Now that a judge has ruled that "The Real Housewives of New Jersey" star Joe Giudice will be deported to his native Italy when he's released from prison next spring, Bravo is figuring out how to handle the news on the reality show's upcoming season, which his wife, Teresa Giudice, has already filmed.
"It's premiering Nov. 7, so the season's already shot," a network insider told Page Six, "I don't know if they will add anything along the way."
"[The] season starts [airing] in four weeks, so they're going to have to address it," another insider told Page Six.
Bravo declined to comment to Page Six.
It also remains unclear how Teresa — who has yet to comment — will publicly address the news. On Oct. 10 — the day news of the ruling emerged — E! News reported that she was heartbroken. "Teresa is devastated at the news that Joe will be deported to Italy," a source told E! "Even though she always knew this was a possible outcome, Teresa convinced herself that Joe wouldn't be deported."
According to TMZ, sources claim Teresa has "zero interest" in uprooting her life and moving to Italy, explaining that relocating to another country where Joe hadn't lived since he was an infant would be a culture shock to their four school-aged girls.
Back in January, Teresa seemed at least open to the idea of moving to Italy if Joe got deported when she told Bravo's Andy Cohen, "I mean, Italy's a beautiful place to live. I wouldn't mind, you know, I'm just saying. Listen, whatever God has planned for me, that's what's going to happen. I will embrace it the best I can."
Matthew Kolken, an immigration attorney and member of the American Immigration Lawyers Association's Board of Governors, told Page Six that Joe's chances of returning to America after deportation might hinge on his ability to get a solid job here.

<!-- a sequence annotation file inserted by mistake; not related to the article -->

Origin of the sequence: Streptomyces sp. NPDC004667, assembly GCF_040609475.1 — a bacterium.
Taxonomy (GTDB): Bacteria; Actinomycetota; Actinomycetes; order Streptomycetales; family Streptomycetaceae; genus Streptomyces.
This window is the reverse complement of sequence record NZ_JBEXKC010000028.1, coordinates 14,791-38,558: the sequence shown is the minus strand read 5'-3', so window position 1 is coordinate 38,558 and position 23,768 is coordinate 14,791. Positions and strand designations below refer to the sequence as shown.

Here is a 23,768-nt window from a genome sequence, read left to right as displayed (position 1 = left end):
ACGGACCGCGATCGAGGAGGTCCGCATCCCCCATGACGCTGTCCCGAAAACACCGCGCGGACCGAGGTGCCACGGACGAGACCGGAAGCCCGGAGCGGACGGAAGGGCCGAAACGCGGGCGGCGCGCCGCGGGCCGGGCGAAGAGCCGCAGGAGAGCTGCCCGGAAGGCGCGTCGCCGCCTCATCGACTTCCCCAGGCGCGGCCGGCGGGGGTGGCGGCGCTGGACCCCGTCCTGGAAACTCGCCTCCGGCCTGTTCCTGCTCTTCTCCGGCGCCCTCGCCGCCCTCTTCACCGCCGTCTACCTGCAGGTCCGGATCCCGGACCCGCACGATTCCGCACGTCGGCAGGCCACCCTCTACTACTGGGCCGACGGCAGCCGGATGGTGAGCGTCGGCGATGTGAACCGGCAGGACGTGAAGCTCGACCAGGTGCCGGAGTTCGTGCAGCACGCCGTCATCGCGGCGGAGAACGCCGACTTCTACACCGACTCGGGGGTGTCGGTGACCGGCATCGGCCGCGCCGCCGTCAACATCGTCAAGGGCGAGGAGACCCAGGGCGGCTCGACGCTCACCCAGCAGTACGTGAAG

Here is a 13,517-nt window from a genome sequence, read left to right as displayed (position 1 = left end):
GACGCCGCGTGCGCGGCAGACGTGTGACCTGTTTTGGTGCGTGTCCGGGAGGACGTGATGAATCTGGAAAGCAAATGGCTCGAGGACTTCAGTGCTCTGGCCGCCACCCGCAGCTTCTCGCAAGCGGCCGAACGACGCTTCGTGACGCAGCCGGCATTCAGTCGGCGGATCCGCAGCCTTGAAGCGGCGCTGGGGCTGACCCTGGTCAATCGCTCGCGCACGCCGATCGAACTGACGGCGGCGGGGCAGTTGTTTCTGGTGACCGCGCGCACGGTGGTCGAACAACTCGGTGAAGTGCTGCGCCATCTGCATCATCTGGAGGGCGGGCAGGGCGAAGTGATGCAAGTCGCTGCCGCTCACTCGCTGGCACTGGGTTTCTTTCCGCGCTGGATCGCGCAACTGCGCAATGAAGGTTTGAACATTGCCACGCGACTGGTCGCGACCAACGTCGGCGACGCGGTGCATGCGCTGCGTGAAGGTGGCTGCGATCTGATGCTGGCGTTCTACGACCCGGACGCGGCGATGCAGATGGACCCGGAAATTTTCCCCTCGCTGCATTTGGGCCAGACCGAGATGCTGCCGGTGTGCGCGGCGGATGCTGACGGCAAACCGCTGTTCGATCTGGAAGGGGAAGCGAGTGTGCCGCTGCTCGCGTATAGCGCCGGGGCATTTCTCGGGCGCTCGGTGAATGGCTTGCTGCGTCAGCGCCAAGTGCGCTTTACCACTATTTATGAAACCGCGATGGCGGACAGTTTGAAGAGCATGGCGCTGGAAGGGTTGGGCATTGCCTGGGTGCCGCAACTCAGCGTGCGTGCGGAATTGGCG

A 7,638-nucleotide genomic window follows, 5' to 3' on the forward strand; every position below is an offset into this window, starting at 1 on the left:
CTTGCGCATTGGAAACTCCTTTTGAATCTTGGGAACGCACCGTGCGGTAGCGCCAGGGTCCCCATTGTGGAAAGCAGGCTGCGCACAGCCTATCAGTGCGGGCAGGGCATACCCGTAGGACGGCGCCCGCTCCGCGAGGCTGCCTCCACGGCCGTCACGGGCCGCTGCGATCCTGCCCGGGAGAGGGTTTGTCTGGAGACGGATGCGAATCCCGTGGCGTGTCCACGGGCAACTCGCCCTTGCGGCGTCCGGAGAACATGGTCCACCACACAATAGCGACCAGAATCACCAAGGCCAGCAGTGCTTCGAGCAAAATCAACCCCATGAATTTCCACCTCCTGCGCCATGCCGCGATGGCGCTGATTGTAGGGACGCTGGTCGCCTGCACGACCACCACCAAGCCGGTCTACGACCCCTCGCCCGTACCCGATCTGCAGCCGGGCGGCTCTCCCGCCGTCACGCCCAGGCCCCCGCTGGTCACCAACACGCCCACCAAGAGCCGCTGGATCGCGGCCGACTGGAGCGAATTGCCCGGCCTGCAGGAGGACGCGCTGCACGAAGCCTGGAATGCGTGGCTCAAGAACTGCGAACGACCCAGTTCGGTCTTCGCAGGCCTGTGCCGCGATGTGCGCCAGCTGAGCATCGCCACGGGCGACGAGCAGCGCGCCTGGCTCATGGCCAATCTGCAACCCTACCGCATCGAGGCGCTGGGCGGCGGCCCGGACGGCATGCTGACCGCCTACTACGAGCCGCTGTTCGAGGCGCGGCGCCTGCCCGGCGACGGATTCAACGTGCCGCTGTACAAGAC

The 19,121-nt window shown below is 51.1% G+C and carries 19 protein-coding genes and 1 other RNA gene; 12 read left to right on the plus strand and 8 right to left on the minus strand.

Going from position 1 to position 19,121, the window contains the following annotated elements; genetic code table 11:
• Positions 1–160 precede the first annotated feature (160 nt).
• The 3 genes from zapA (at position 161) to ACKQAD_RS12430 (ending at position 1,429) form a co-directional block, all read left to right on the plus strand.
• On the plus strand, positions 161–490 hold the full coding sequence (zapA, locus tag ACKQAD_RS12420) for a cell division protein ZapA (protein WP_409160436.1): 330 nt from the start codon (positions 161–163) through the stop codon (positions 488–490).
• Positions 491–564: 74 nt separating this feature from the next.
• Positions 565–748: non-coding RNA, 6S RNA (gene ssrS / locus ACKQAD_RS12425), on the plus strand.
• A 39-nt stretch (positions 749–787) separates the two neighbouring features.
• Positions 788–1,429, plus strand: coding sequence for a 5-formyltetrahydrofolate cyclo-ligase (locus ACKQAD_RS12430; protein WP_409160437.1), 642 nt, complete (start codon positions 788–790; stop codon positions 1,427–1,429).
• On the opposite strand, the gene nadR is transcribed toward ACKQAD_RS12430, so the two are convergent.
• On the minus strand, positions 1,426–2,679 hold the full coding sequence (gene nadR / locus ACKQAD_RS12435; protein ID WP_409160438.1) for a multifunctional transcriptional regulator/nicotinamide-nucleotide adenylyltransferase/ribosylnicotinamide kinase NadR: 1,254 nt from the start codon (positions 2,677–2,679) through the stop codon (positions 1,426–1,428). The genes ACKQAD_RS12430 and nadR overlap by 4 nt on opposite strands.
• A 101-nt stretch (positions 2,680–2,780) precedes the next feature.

Joe (whose real name is Giuseppe), is currently serving a 41-month sentence for fraud, which is a "crime of moral turpitude" or "aggravated felony" under U.S. law, the lawyer, who doesn't represent the Giudices, explained to Page Six. "Even with a single conviction, they are admissible for life," he said. "Even very small, minor violations of U.S. criminal law or any criminal law can result in a permanent bar of readmission to the United States."
The immigration expert further explained, "If he was going to start a new business in the U.S. or if he has an offer of employment, it's very likely he could come back to work or develop or direct a business on a temporary basis. There could potentially be a non-immigrant waiver, which is a temporary visa to visit or work at a business."
It's unknown if having a job on "RHONJ" would be considered the right kind of business to get Joe back to America to be with his family.
Joe is set to be released from Pennsylvania's FCI Allenwood prison on March 14, 2019, per Bureau of Prisons records.
"Based upon the law, I find you deportable and ineligible for any kind of relief," the judge announced at Joe's hearing, according to RadarOnline. "Mr. Giudice, no matter how this turns out, I wish you the best. I decided this case as a matter of law."